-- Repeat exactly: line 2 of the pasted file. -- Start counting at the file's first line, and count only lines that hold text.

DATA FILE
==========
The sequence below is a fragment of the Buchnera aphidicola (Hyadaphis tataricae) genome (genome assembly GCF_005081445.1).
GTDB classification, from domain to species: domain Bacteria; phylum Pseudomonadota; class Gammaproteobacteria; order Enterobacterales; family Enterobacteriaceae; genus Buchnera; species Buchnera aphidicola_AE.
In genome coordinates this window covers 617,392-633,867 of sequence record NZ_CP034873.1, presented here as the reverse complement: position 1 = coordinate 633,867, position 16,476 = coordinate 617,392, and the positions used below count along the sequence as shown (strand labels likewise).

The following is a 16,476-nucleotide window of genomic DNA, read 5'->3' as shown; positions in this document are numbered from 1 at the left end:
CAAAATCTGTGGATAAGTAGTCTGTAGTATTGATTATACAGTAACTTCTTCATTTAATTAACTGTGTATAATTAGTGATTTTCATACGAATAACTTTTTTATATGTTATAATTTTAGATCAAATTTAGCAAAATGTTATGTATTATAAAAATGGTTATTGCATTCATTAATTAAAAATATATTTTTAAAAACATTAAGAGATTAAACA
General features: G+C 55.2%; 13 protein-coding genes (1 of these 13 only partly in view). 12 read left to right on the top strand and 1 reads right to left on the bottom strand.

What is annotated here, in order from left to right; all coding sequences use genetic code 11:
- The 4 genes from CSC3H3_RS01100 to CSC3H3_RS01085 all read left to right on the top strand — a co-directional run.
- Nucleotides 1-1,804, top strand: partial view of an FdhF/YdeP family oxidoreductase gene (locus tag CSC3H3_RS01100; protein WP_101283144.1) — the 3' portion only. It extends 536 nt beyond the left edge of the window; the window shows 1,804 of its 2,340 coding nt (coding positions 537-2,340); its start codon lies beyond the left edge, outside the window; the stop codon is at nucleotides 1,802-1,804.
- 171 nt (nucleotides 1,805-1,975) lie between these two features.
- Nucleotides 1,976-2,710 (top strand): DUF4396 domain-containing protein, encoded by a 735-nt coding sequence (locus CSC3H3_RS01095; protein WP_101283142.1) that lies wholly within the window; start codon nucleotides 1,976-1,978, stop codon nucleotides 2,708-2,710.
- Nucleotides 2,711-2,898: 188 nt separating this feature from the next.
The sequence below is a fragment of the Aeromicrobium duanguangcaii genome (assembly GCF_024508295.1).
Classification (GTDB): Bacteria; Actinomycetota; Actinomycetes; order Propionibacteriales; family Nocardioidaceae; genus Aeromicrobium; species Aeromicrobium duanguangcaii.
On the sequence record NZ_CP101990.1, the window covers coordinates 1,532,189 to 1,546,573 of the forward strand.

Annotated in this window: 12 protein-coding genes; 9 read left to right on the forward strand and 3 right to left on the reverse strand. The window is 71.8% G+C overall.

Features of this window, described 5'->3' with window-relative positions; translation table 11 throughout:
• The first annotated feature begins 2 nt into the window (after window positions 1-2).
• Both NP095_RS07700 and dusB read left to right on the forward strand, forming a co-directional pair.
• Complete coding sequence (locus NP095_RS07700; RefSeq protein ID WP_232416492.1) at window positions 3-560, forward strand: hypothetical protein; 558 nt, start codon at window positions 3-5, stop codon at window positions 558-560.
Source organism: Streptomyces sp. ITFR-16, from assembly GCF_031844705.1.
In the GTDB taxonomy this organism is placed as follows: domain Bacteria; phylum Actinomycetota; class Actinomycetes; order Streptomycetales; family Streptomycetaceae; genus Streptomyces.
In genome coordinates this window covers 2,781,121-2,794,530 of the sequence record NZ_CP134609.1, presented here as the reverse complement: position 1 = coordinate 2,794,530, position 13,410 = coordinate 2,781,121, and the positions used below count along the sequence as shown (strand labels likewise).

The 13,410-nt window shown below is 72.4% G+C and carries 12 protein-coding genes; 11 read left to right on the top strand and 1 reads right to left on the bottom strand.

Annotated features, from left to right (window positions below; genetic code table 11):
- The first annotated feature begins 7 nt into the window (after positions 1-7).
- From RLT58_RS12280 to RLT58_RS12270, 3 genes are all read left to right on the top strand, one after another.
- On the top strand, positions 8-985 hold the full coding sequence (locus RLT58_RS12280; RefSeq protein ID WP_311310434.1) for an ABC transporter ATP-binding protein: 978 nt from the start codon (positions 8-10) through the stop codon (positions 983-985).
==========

GTDB classification, from domain to species: domain Bacteria; phylum Pseudomonadota; class Gammaproteobacteria; order Enterobacterales; family Enterobacteriaceae; genus Buchnera; species Buchnera aphidicola_AE.